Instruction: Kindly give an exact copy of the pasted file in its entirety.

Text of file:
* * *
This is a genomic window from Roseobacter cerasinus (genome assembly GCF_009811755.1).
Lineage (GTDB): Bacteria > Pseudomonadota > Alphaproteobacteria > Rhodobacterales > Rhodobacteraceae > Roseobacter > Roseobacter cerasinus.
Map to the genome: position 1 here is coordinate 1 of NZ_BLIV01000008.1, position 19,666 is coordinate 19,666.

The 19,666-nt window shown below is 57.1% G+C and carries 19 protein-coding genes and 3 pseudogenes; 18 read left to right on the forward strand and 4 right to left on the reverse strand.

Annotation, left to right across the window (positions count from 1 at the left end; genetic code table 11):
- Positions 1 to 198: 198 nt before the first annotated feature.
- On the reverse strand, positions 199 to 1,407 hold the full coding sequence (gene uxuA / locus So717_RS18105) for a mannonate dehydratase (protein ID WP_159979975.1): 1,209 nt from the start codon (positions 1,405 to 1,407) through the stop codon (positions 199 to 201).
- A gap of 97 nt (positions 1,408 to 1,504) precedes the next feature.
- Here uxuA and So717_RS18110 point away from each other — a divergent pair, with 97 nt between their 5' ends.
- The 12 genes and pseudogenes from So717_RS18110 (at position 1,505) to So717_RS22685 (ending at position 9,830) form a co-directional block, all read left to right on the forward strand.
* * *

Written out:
This is a genomic window from Roseobacter cerasinus (genome assembly GCF_009811755.1).
Lineage (GTDB): Bacteria > Pseudomonadota > Alphaproteobacteria > Rhodobacterales > Rhodobacteraceae > Roseobacter > Roseobacter cerasinus.
Map to the genome: position 1 here is coordinate 1 of NZ_BLIV01000008.1, position 19,666 is coordinate 19,666.

The 19,666-nt window shown below is 57.1% G+C and carries 19 protein-coding genes and 3 pseudogenes; 18 read left to right on the forward strand and 4 right to left on the reverse strand.

Annotation, left to right across the window (positions count from 1 at the left end; genetic code table 11):
- Positions 1 to 198: 198 nt before the first annotated feature.
- On the reverse strand, positions 199 to 1,407 hold the full coding sequence (gene uxuA / locus So717_RS18105) for a mannonate dehydratase (protein ID WP_159979975.1): 1,209 nt from the start codon (positions 1,405 to 1,407) through the stop codon (positions 199 to 201).
- A gap of 97 nt (positions 1,408 to 1,504) precedes the next feature.
- Here uxuA and So717_RS18110 point away from each other — a divergent pair, with 97 nt between their 5' ends.
- The 12 genes and pseudogenes from So717_RS18110 (at position 1,505) to So717_RS22685 (ending at position 9,830) form a co-directional block, all read left to right on the forward strand.